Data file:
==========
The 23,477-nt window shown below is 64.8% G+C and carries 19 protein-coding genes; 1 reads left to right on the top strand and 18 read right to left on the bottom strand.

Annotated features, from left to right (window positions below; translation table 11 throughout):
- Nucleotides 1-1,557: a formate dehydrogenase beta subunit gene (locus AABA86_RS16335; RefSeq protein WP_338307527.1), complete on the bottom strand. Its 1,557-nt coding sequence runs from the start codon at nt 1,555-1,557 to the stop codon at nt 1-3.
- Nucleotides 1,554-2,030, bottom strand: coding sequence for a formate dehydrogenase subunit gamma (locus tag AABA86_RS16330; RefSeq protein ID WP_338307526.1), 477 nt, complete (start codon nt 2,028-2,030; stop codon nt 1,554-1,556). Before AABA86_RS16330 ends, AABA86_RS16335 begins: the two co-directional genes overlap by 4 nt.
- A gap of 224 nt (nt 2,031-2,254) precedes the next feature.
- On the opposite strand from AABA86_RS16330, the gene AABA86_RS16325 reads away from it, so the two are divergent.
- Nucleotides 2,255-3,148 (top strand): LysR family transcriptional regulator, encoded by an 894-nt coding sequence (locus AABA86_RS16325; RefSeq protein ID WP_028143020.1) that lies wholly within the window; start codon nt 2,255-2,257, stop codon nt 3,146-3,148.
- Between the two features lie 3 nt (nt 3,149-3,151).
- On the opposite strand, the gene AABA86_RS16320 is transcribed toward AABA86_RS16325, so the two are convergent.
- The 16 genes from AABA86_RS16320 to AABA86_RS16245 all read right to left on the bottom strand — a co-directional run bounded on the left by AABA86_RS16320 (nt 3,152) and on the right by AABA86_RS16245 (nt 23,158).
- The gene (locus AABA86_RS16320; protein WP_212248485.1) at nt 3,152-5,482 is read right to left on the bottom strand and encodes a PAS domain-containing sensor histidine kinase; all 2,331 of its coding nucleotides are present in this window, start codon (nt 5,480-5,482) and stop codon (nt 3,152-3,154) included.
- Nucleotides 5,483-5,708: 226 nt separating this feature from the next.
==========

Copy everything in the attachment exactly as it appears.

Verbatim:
The 23,477-nt window shown below is 64.8% G+C and carries 19 protein-coding genes; 1 reads left to right on the top strand and 18 read right to left on the bottom strand.

Annotated features, from left to right (window positions below; translation table 11 throughout):
- Nucleotides 1-1,557: a formate dehydrogenase beta subunit gene (locus AABA86_RS16335; RefSeq protein WP_338307527.1), complete on the bottom strand. Its 1,557-nt coding sequence runs from the start codon at nt 1,555-1,557 to the stop codon at nt 1-3.
- Nucleotides 1,554-2,030, bottom strand: coding sequence for a formate dehydrogenase subunit gamma (locus tag AABA86_RS16330; RefSeq protein ID WP_338307526.1), 477 nt, complete (start codon nt 2,028-2,030; stop codon nt 1,554-1,556). Before AABA86_RS16330 ends, AABA86_RS16335 begins: the two co-directional genes overlap by 4 nt.
- A gap of 224 nt (nt 2,031-2,254) precedes the next feature.
- On the opposite strand from AABA86_RS16330, the gene AABA86_RS16325 reads away from it, so the two are divergent.
- Nucleotides 2,255-3,148 (top strand): LysR family transcriptional regulator, encoded by an 894-nt coding sequence (locus AABA86_RS16325; RefSeq protein ID WP_028143020.1) that lies wholly within the window; start codon nt 2,255-2,257, stop codon nt 3,146-3,148.
- Between the two features lie 3 nt (nt 3,149-3,151).
- On the opposite strand, the gene AABA86_RS16320 is transcribed toward AABA86_RS16325, so the two are convergent.
- The 16 genes from AABA86_RS16320 to AABA86_RS16245 all read right to left on the bottom strand — a co-directional run bounded on the left by AABA86_RS16320 (nt 3,152) and on the right by AABA86_RS16245 (nt 23,158).
- The gene (locus AABA86_RS16320; protein WP_212248485.1) at nt 3,152-5,482 is read right to left on the bottom strand and encodes a PAS domain-containing sensor histidine kinase; all 2,331 of its coding nucleotides are present in this window, start codon (nt 5,480-5,482) and stop codon (nt 3,152-3,154) included.
- Nucleotides 5,483-5,708: 226 nt separating this feature from the next.